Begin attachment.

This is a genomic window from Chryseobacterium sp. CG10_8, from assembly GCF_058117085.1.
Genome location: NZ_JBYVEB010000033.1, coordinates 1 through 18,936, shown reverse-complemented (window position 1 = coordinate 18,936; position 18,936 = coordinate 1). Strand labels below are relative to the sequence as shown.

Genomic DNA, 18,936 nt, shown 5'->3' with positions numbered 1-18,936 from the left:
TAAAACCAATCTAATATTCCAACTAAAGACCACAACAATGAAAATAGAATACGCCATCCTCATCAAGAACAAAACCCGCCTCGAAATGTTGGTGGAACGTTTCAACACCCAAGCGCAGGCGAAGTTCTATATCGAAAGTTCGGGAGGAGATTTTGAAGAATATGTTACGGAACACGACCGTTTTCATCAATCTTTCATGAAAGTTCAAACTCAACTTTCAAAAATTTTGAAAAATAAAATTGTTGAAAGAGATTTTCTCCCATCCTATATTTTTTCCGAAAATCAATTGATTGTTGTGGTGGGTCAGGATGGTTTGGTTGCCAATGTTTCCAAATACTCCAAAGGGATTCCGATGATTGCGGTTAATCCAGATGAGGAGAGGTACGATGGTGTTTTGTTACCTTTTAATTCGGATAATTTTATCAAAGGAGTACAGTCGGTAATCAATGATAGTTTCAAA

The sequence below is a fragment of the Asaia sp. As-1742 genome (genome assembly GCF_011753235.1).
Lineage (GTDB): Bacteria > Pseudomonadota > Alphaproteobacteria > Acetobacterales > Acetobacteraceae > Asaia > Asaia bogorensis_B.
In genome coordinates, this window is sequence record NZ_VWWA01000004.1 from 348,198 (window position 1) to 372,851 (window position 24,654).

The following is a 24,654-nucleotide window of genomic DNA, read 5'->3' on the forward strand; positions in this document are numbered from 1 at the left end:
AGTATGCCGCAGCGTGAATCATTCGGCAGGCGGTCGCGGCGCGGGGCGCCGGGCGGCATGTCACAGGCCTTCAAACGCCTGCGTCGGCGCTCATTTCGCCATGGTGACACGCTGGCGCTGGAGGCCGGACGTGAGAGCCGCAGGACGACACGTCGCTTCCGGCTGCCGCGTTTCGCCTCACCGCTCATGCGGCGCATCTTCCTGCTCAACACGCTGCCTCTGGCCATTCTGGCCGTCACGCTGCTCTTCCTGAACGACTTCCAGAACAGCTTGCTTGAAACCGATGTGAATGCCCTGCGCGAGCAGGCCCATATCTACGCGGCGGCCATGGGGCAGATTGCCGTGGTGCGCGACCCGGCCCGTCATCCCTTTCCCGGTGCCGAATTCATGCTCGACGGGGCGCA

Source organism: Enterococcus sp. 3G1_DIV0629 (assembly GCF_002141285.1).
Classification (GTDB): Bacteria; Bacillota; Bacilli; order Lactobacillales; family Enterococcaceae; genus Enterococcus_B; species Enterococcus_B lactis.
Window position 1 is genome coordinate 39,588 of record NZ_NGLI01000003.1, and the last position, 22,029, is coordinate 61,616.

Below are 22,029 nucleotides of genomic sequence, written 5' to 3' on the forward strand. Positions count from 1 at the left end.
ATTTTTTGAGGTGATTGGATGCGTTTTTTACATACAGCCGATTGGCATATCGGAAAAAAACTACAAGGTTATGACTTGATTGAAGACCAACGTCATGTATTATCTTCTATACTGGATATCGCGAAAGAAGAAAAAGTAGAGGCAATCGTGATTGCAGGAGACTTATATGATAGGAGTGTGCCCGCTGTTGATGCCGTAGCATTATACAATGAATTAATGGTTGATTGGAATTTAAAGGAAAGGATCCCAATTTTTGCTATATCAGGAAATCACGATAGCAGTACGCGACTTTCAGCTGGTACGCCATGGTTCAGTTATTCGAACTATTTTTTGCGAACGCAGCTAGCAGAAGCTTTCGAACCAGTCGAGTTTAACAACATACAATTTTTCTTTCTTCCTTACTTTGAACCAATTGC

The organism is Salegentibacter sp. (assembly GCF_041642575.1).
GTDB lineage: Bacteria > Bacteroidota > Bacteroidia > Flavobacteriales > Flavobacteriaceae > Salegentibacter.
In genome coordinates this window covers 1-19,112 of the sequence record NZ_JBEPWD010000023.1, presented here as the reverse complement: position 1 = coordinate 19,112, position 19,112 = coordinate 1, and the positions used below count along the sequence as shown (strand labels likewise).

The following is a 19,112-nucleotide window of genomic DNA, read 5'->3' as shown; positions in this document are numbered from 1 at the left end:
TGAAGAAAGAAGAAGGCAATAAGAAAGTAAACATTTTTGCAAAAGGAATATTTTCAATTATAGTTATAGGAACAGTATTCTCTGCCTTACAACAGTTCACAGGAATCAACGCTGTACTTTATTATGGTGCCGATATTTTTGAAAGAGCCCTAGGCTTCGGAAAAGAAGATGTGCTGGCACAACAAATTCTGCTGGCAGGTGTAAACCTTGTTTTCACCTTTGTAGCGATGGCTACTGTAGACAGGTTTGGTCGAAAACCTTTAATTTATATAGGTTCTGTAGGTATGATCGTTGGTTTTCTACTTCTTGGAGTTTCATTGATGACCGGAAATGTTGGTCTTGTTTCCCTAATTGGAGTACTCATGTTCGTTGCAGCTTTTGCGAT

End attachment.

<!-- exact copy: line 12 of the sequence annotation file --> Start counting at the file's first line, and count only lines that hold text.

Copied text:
Window position 1 is genome coordinate 39,588 of record NZ_NGLI01000003.1, and the last position, 22,029, is coordinate 61,616.